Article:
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Musings on how brokers can better motivate agents in 2015

In the modern era, old tactics won’t work, so what can brokers do to more effectively motivate agents to produce more?

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Daniel Pink’s book, Drive, discusses ways to motivate others. I picked it up because I’ve been considering new and different ways to assist independent contractors (Realtors®) to close more deals, make more money, and focus their time on business-building activities as opposed to the mundane details associated with the real estate transaction.

Daniel Pink’s Suggestions for Motivating Staff

In his book, Pink shares some interesting social experiments. For one, money is not a motivator in most situations. Pink says that money will only motivate people for a certain period of time and has no sustainability for the long haul. Say, for example, that the top agent in your office gets some sort of bonus or the agents who achieve a certain level of production get some other sort of dangling carrot. According to Pink, this type of motivation will not sustain their motivation and provides examples of tests where individuals were motivated to solve puzzles for money as compared to just for fun.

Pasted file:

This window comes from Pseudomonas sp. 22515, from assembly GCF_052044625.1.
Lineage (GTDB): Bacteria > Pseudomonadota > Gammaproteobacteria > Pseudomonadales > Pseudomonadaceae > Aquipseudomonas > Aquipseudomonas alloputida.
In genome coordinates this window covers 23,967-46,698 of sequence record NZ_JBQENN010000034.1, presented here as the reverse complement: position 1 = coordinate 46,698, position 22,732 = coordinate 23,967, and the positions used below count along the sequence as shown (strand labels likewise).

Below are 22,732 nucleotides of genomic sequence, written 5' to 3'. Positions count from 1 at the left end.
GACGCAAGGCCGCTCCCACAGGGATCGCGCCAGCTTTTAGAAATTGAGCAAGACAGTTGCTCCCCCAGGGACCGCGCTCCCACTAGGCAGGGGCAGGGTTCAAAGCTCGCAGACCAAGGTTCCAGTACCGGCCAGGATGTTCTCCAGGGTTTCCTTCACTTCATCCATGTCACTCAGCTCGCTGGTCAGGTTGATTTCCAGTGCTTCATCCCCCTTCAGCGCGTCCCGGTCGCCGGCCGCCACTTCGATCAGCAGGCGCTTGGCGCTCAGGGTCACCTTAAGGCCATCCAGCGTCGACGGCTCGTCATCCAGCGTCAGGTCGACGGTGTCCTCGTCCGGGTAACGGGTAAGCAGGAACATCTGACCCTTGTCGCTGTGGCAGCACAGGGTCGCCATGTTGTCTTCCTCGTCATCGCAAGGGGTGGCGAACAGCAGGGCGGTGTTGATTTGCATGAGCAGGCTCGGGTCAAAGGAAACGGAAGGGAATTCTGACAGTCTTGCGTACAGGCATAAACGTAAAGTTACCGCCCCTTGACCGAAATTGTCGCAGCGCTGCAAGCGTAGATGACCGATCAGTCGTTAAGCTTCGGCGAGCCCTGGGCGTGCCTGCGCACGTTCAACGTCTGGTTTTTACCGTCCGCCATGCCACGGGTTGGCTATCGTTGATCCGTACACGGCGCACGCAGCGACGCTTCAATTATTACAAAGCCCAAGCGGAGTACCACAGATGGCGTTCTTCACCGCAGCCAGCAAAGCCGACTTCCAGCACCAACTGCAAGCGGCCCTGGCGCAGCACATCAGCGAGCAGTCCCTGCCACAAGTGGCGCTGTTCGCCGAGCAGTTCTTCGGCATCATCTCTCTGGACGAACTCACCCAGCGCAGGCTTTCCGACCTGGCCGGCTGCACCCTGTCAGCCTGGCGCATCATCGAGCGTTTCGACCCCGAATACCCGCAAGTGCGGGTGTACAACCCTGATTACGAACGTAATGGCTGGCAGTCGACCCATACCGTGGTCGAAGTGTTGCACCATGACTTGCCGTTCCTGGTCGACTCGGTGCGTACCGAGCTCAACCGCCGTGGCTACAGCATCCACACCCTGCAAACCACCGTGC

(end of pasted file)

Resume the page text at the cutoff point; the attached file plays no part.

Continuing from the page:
Pink gives lots of examples for ways to run an office and motivate a salaried staff. He recommends a certain amount of autonomy in how work is done, and encourages the staff to be involved in setting the goals.

Perhaps my favorite example from the book is when Pink points out that Tom Sawyer was really quite a gifted motivator. Remember the most famous scene when he is punished and must whitewash the picket fence? Well, do you remember how that plays out? His buddies come by and start picking on him. But when he tells them that whitewashing is fun, he is able to compel those around him to help him get that fence white.

Tom Sawyer, a Star Motivator

So, how can you apply Pink’s ideas and Tom Sawyer’s mean motivational skills to a group of independent contractors? Since Realtors® control their own time already and since they have a lot of independence in how they run their real estate businesses, how can you help them to get more skin in the game, be the best that they can be, and build bigger businesses?

For me, that is a tough call. I can lead the horse to water but sometimes I cannot make it drink. I can hold weekly meetings, coaching classes and trainings that provide innovation and education so that my agents have the opportunity to be the best that they can be. But, at the end of the day, if they don’t want to participate, I’m challenged. Any exertion of control might deplete their ability to be autonomous.

For the real estate broker, it’s like we are walking on a tightrope and we have limited ability to sway one way or another without falling. For me, the solution is merely to lead by example. By showing that those who participate, attend meetings and embrace new innovations are the ones that are the most successful, my hope is that the others will see that and say “maybe I should do that too?”